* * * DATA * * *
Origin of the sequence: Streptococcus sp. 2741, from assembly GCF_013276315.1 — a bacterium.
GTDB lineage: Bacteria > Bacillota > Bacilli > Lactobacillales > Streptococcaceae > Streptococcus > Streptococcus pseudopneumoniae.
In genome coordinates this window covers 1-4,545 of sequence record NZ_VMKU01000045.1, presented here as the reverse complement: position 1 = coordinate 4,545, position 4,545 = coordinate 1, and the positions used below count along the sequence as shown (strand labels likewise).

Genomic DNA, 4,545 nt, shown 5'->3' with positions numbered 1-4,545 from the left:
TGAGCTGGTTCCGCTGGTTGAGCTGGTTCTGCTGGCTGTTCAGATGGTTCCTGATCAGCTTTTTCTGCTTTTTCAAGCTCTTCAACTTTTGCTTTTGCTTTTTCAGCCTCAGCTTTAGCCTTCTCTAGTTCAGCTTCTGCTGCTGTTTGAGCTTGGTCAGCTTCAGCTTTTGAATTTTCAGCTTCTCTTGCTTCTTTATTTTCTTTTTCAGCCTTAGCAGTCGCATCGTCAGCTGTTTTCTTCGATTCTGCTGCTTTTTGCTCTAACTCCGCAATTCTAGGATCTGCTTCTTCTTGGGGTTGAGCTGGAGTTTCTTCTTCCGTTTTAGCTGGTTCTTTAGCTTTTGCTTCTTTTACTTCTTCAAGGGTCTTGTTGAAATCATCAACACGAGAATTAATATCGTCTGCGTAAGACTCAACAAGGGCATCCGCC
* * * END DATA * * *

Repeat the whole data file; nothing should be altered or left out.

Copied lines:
Origin of the sequence: Streptococcus sp. 2741, from assembly GCF_013276315.1 — a bacterium.
GTDB lineage: Bacteria > Bacillota > Bacilli > Lactobacillales > Streptococcaceae > Streptococcus > Streptococcus pseudopneumoniae.
In genome coordinates this window covers 1-4,545 of sequence record NZ_VMKU01000045.1, presented here as the reverse complement: position 1 = coordinate 4,545, position 4,545 = coordinate 1, and the positions used below count along the sequence as shown (strand labels likewise).

Genomic DNA, 4,545 nt, shown 5'->3' with positions numbered 1-4,545 from the left:
TGAGCTGGTTCCGCTGGTTGAGCTGGTTCTGCTGGCTGTTCAGATGGTTCCTGATCAGCTTTTTCTGCTTTTTCAAGCTCTTCAACTTTTGCTTTTGCTTTTTCAGCCTCAGCTTTAGCCTTCTCTAGTTCAGCTTCTGCTGCTGTTTGAGCTTGGTCAGCTTCAGCTTTTGAATTTTCAGCTTCTCTTGCTTCTTTATTTTCTTTTTCAGCCTTAGCAGTCGCATCGTCAGCTGTTTTCTTCGATTCTGCTGCTTTTTGCTCTAACTCCGCAATTCTAGGATCTGCTTCTTCTTGGGGTTGAGCTGGAGTTTCTTCTTCCGTTTTAGCTGGTTCTTTAGCTTTTGCTTCTTTTACTTCTTCAAGGGTCTTGTTGAAATCATCAACACGAGAATTAATATCGTCTGCGTAAGACTCAACAAGGGCATCCGCC